Identifying Qualifying Patients Per Programs On C

Identifying Qualifying Patients Per Programs On C

Identifying Qualifying Patients Per Programs On C

The purpose of this study was to identify the effects on specific health markers for patients post-MI who received eight weeks of personal education on cardiovascular health for about two hours a week. After identifying qualifying patients per specific diagnosis based on type of cardiovascular incident, the sample size was separated into two groups. The intervention group received the eight-week education by nonmedical personal and gave no medical advice other than healthy lifestyle guidance. They also always had a cardiologist available for support in medical advice and assistance, but it was not part of the educational program. The control group still received care as usual and regular guidance with follow-up visits and basic education after clinical admission. Markers that were measured before and after interventions were LDLs, systolic blood pressure, BMI, and HbA1c. In order to get a quality measure on the effects of treatment, the team collected results after twelve months on both groups of patients. Both groups at the beginning measurements averaged closely on all metrics. After the study, the intervention group improved on LDLs, BMI, and SBP. There were improvements in both groups for average HbA1c.

Although this is not a large study, the simplicity of the evidence is useful in supporting the practice of outpatient education programs in cardiovascular patients. The strength of this study is shown in the fact that the results match well with the purpose of the study. There is a clear understanding of improvement in metrics. With that being said, although there were improvements, they were rather small. As a researcher, I believe to make this study more persuasive there could be an element of proving that these small changes in metrics make a significant impact on patients overall cardiovascular risk. The LDL improvements were the largest of all metrics, with a difference of 16 mm HG. The difference in systolic blood pressure were about 2 mm Hg and BMI only 1-point difference. The question remains, with a larger sample size, would we see larger improvements or even closer results comparatively.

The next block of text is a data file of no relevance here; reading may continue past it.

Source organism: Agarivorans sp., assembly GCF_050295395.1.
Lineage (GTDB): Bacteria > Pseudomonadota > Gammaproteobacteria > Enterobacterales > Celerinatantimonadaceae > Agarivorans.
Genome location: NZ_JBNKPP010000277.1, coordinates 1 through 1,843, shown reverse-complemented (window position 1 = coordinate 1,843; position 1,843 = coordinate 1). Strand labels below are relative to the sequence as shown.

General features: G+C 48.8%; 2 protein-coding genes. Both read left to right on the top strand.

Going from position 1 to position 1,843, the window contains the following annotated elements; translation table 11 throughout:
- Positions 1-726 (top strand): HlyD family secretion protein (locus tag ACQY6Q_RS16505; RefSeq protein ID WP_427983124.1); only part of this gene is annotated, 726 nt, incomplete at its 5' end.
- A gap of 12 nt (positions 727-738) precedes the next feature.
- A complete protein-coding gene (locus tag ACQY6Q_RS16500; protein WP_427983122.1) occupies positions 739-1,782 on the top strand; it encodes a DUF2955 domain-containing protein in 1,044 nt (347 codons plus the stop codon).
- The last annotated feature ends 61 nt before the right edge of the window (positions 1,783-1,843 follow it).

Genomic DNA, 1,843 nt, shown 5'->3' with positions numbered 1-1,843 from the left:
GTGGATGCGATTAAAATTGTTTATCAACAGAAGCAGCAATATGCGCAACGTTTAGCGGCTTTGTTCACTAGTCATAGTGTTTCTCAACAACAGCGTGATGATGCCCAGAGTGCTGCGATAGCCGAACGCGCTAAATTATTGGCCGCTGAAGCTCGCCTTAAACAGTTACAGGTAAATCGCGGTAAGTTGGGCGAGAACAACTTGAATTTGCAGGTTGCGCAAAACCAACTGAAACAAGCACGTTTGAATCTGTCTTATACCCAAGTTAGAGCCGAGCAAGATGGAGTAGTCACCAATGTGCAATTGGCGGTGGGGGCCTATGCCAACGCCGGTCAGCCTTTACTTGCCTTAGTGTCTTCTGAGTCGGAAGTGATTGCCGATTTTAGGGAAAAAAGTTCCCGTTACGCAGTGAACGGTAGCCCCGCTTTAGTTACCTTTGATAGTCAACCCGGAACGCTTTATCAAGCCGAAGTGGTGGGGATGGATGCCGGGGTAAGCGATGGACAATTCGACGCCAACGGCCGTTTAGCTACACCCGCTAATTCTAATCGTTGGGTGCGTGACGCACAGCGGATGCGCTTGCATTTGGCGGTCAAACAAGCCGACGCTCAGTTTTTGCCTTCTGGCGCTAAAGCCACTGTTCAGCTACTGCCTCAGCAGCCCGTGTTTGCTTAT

Giannopoulos, G., Karageorgiou, S., Vrachatis, D., Kousta, M., Tsoukala, S., Letsas, K., Siasos, G., & Deftereos, S. (2020). Usefulness of a Structured Adult Education Program in Modifying Markers of Cardiovascular Risk After Acute Myocardial Infarction. The American Journal of Cardiology, 125(6), 845–850. https://doi-org.chamberlainuniversity.idm.oclc.org/10.1016/j.amjcard.2019.12.033